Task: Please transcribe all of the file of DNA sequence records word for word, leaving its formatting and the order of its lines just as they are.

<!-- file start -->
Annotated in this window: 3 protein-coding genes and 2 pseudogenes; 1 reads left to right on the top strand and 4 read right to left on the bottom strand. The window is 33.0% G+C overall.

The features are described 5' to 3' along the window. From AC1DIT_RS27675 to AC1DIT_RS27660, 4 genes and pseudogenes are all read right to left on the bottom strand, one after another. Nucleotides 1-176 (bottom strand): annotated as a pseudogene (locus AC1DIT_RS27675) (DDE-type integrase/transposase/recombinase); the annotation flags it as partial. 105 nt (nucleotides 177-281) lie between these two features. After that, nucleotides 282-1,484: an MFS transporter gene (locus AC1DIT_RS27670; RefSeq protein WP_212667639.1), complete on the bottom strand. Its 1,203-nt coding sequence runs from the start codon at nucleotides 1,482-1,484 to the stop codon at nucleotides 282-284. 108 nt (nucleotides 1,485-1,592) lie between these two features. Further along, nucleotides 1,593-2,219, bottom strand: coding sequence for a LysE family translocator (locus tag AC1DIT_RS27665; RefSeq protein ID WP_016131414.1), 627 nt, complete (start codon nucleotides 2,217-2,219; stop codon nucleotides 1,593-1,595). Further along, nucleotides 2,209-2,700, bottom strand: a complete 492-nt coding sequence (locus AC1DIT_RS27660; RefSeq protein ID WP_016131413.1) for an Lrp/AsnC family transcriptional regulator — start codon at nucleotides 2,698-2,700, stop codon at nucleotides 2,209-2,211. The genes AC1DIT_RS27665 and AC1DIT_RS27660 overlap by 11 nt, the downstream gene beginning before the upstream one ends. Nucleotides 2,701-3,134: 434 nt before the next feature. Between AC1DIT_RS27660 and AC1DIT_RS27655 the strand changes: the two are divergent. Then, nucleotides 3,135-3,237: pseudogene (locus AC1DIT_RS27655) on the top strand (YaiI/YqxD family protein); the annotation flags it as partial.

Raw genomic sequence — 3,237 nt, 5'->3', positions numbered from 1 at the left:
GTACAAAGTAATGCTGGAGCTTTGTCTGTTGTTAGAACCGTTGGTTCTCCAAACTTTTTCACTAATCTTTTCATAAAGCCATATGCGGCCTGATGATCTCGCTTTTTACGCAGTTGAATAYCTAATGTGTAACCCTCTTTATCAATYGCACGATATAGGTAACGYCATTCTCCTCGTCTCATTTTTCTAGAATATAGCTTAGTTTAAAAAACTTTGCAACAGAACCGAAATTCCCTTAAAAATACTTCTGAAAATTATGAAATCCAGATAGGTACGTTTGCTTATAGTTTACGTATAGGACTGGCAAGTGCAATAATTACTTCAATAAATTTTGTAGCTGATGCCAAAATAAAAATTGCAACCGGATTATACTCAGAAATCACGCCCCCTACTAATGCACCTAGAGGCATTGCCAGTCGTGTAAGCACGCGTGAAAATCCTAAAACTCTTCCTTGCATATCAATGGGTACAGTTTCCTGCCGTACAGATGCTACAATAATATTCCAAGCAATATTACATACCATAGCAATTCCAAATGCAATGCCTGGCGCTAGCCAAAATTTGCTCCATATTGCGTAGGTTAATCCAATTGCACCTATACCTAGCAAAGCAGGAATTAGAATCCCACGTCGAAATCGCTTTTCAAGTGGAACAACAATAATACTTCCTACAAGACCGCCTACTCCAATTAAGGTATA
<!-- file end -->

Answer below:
Annotated in this window: 3 protein-coding genes and 2 pseudogenes; 1 reads left to right on the top strand and 4 read right to left on the bottom strand. The window is 33.0% G+C overall.

The features are described 5' to 3' along the window. From AC1DIT_RS27675 to AC1DIT_RS27660, 4 genes and pseudogenes are all read right to left on the bottom strand, one after another. Nucleotides 1-176 (bottom strand): annotated as a pseudogene (locus AC1DIT_RS27675) (DDE-type integrase/transposase/recombinase); the annotation flags it as partial. 105 nt (nucleotides 177-281) lie between these two features. After that, nucleotides 282-1,484: an MFS transporter gene (locus AC1DIT_RS27670; RefSeq protein WP_212667639.1), complete on the bottom strand. Its 1,203-nt coding sequence runs from the start codon at nucleotides 1,482-1,484 to the stop codon at nucleotides 282-284. 108 nt (nucleotides 1,485-1,592) lie between these two features. Further along, nucleotides 1,593-2,219, bottom strand: coding sequence for a LysE family translocator (locus tag AC1DIT_RS27665; RefSeq protein ID WP_016131414.1), 627 nt, complete (start codon nucleotides 2,217-2,219; stop codon nucleotides 1,593-1,595). Further along, nucleotides 2,209-2,700, bottom strand: a complete 492-nt coding sequence (locus AC1DIT_RS27660; RefSeq protein ID WP_016131413.1) for an Lrp/AsnC family transcriptional regulator — start codon at nucleotides 2,698-2,700, stop codon at nucleotides 2,209-2,211. The genes AC1DIT_RS27665 and AC1DIT_RS27660 overlap by 11 nt, the downstream gene beginning before the upstream one ends. Nucleotides 2,701-3,134: 434 nt before the next feature. Between AC1DIT_RS27660 and AC1DIT_RS27655 the strand changes: the two are divergent. Then, nucleotides 3,135-3,237: pseudogene (locus AC1DIT_RS27655) on the top strand (YaiI/YqxD family protein); the annotation flags it as partial.

Raw genomic sequence — 3,237 nt, 5'->3', positions numbered from 1 at the left:
GTACAAAGTAATGCTGGAGCTTTGTCTGTTGTTAGAACCGTTGGTTCTCCAAACTTTTTCACTAATCTTTTCATAAAGCCATATGCGGCCTGATGATCTCGCTTTTTACGCAGTTGAATAYCTAATGTGTAACCCTCTTTATCAATYGCACGATATAGGTAACGYCATTCTCCTCGTCTCATTTTTCTAGAATATAGCTTAGTTTAAAAAACTTTGCAACAGAACCGAAATTCCCTTAAAAATACTTCTGAAAATTATGAAATCCAGATAGGTACGTTTGCTTATAGTTTACGTATAGGACTGGCAAGTGCAATAATTACTTCAATAAATTTTGTAGCTGATGCCAAAATAAAAATTGCAACCGGATTATACTCAGAAATCACGCCCCCTACTAATGCACCTAGAGGCATTGCCAGTCGTGTAAGCACGCGTGAAAATCCTAAAACTCTTCCTTGCATATCAATGGGTACAGTTTCCTGCCGTACAGATGCTACAATAATATTCCAAGCAATATTACATACCATAGCAATTCCAAATGCAATGCCTGGCGCTAGCCAAAATTTGCTCCATATTGCGTAGGTTAATCCAATTGCACCTATACCTAGCAAAGCAGGAATTAGAATCCCACGTCGAAATCGCTTTTCAAGTGGAACAACAATAATACTTCCTACAAGACCGCCTACTCCAATTAAGGTATA